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Good evening, I'm having some trouble with my overloaded operators in C++, specifically the << overloaded operation. I am doing a complex number class. Here is the code: [CODE] class complex0 { public: complex0 operator+(const complex0& comp) const { return complex0(real + comp.real, imaginary + comp.imaginary); } complex0 operator-(const complex0& comp) const { return complex0(real - comp.real, imaginary - comp.imaginary); } complex0 operator*(const complex0& comp) const { return complex0(real * comp.real, imaginary * comp.imaginary); } complex0 operator*(double num) const { return complex0(real * num, imaginary * num); } complex0 operator~() { return complex0(real, imaginary * -1); } friend ostream& operator<<(ostream& os, complex0& comp); friend istream& operator>>(istream& is, complex0& comp); friend complex0 operator*(double num, complex0& comp); complex0():real(0), imaginary(0) {} complex0(double r, double i):real(r), imaginary(i) {} private: double real; double imaginary; }; complex0 operator*(double num, complex0& comp) { return(complex0(num * comp.real, num * comp.imaginary)); } ostream& operator<<(ostream& os, complex0& comp) { os<<"("<<comp.real<<","<<comp.imaginary<<"i)"; return os; } istream& operator>>(istream& is, complex0& comp) { double real; double imaginary; cout<<"real: "; is>>real; cout<<endl; cout<<"imaginary: "; is>>imaginary; comp.real = real; comp.imaginary = imaginary; return is; } [/CODE] [CODE] #include <iostream> using namespace std; #include "complex0.h" // to avoid confusion with complex0.h int main() { complex0 a(3.0, 4.0); // initialize to (3,4i) complex0 c; cout << "Enter a complex number (q to quit):\n"; while (cin >> c) { c = c + a; cout << "c is " << c << '\n'; cout << "complex conjugate is " << ~c << '\n'; cout << "a is " << a << '\n'; cout << "a + c is " << a + c << '\n'; cout << "a - c is " << a - c << '\n'; cout << "a * c is " << a * c << '\n'; cout << "2 * c is " << 2 * c << '\n'; cout << "c * 4 is " << c * 4 << '\n'; cout << "Enter a complex number (q to quit):\n"; } cout << "Done!\n"; return 0; } [/CODE] I get the following error: "no match for 'operator<<' error" on line 28 of the main function, and for every other line where a mathematical operation is done in between "<<" operators. I tested the mathematical operators (for example, in the line c = c + a in int main()), and they seem to work okay. I also noticed that the problem occurs when the << operator is followed by an operation, such as << c * 4<<. What's the order of operations for how the statement is executed? I was under the impression that the c * 4 would be executed first, then the << operator. I suspect that's my problem. Can anyone offer any suggestions? Thanks!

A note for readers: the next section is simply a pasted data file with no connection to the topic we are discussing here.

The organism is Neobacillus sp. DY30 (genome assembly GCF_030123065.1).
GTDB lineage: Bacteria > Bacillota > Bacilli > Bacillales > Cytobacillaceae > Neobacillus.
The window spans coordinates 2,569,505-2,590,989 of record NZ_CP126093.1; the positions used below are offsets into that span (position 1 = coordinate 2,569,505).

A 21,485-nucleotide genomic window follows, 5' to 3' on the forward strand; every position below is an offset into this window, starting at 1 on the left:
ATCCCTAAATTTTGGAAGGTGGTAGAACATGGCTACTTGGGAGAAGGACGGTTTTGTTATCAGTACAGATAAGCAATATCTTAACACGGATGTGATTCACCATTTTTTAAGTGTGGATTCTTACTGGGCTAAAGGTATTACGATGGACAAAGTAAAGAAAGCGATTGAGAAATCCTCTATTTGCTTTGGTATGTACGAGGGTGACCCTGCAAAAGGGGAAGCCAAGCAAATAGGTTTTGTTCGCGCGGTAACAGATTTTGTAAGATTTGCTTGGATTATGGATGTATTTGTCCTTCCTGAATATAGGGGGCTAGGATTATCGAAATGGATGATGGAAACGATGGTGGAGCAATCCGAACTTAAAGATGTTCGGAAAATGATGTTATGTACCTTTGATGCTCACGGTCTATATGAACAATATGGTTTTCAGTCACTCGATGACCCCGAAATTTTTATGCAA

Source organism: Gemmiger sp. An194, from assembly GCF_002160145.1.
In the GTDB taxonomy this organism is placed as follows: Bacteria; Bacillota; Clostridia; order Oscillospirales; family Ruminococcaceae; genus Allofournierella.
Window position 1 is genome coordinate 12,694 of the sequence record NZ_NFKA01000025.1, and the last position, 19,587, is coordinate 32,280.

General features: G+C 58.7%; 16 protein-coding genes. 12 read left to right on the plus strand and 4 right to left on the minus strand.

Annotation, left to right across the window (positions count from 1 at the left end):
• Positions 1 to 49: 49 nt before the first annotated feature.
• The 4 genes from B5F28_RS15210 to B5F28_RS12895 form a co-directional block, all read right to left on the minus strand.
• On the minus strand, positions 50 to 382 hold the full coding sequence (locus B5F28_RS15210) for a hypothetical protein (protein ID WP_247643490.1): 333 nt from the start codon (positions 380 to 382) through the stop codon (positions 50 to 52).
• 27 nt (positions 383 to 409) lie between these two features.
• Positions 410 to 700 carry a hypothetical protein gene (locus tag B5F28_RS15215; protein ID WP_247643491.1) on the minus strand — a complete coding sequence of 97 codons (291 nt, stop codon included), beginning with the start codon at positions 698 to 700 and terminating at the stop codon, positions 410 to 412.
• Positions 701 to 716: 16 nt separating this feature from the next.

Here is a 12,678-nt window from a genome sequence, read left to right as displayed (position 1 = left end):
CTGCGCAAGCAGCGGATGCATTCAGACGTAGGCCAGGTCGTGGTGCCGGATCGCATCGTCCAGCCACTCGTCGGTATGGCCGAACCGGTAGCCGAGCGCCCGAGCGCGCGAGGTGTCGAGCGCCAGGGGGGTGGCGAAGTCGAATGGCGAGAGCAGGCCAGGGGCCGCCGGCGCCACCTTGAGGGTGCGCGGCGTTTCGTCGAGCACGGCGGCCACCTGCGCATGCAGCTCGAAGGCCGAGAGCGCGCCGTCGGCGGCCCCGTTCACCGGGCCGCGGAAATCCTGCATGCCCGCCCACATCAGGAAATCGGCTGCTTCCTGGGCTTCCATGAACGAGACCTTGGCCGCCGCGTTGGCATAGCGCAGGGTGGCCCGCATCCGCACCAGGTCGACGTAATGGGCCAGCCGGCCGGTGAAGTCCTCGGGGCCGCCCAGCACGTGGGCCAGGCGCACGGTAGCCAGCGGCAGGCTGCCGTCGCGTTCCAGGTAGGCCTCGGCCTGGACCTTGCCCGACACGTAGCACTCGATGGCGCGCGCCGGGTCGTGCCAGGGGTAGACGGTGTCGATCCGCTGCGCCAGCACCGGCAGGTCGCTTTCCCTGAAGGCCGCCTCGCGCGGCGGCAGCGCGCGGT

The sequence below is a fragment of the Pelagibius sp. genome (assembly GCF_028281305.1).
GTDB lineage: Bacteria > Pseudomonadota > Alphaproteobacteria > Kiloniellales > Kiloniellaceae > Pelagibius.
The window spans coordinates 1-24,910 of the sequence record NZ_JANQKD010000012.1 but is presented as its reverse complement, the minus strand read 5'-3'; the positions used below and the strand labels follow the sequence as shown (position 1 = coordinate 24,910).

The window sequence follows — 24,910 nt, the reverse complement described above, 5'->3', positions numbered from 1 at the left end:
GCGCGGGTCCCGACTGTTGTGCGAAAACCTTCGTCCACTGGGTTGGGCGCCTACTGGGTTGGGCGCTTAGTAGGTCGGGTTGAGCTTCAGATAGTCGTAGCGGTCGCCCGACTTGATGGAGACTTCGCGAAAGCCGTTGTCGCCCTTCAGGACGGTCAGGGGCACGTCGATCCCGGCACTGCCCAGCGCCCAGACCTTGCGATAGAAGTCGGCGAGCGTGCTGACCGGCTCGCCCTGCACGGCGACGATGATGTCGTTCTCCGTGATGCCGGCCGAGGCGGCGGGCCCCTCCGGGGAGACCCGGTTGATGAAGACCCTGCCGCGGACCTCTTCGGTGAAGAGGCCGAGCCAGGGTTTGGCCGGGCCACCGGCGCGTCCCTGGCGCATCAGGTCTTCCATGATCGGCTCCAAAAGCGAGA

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You are using non-const references in a number of places, which prevents expressions being used (you can bind a temporary to a const reference, but not a non-const one).

As an example, you operator << code should be like this:
ostream& operator<<(ostream& os, const complex0& comp){   os << "(" << comp.real << "," << comp.imaginary << "i)";   return os;}

Don't forget to change the friend declaration to match.

I assume you are doing this as an excersize in operator overloading in C++. I will just point out that C++ already has a complex class, std::complex defined in <complex>.

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Thank you for your help...that solved my problem.

I'd still like some clarification, if that's okay.

I noticed that if I leave the friend function operator*, for example, as a non-const function, I have no problem with execution. Doesn't that also use a temporary reference? Of course, it is possible that I am misunderstanding what constitutes a temporary. Sorry if it's a silly question. I just want to make sure I have everything straight.

Thanks again!

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The result of the operations in your print statements are temporaries.

Lets look at the offending line:
cout << "2 * c is " << 2 * c << '\n';

To make it more explicit, this is similar to:
complex temp = 2 * c;cout << "2 * c is " << temp << '\n';

Now, as you can see the operator<<() call is receiving the temporary value. However, the call to operator*() does not receive a temporary, it takes c. To pass it a temporary you would do something like this:
cout << "3 * (2 * c) is " << 3 * (2 * c) << '\n';

Again, more explicitly this is like:
complex temp1 = 2 * c;complex temp2 = 3 * temp1;cout << "3 * (2 * c) is " << temp2 << '\n';

This new snippet (not the explicit version) will no longer compile unless operator*() is modified to take a const complex reference.

Does this clarify what going on for you?